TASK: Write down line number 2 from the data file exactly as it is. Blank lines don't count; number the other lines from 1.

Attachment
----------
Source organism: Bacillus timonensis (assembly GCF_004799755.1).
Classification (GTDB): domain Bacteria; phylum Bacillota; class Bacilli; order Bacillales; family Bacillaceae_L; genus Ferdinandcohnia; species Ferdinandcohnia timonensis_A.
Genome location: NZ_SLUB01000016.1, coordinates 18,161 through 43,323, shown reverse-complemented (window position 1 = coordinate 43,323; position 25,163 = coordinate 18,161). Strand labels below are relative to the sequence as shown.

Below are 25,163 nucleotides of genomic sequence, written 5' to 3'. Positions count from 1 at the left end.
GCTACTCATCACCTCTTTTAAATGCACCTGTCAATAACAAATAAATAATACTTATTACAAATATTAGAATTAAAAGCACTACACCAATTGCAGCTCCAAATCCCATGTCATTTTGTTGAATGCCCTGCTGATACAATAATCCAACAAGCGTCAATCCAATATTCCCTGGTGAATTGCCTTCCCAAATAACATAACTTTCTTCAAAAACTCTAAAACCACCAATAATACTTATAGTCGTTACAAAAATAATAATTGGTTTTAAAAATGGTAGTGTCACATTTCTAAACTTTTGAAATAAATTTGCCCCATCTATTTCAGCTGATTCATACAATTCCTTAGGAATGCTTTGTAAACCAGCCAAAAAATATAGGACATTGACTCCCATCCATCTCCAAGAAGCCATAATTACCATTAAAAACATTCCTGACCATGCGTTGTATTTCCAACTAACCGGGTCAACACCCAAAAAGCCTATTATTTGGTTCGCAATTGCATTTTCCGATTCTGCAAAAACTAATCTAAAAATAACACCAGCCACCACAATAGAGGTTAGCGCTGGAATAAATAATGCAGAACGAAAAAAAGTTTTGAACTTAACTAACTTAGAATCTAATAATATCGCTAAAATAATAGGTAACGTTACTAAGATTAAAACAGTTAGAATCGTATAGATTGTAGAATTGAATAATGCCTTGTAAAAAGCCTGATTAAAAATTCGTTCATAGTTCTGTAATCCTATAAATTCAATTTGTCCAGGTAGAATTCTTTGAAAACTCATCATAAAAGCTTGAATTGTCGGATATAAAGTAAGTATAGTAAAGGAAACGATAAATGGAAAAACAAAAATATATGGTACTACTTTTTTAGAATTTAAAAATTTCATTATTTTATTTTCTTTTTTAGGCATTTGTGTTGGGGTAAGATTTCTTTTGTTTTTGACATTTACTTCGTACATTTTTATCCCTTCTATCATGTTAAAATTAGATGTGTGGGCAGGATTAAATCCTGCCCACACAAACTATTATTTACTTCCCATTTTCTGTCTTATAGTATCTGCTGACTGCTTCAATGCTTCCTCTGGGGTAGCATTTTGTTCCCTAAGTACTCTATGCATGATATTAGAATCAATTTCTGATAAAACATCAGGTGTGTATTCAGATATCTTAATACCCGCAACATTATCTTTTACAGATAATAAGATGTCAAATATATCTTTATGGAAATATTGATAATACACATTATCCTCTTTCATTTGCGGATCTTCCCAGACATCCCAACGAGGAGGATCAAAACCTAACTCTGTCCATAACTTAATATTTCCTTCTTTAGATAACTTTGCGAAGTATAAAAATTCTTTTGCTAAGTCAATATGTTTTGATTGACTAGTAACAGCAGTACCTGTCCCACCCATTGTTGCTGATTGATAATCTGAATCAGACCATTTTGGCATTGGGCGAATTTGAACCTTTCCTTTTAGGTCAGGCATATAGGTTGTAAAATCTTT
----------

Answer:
Classification (GTDB): domain Bacteria; phylum Bacillota; class Bacilli; order Bacillales; family Bacillaceae_L; genus Ferdinandcohnia; species Ferdinandcohnia timonensis_A.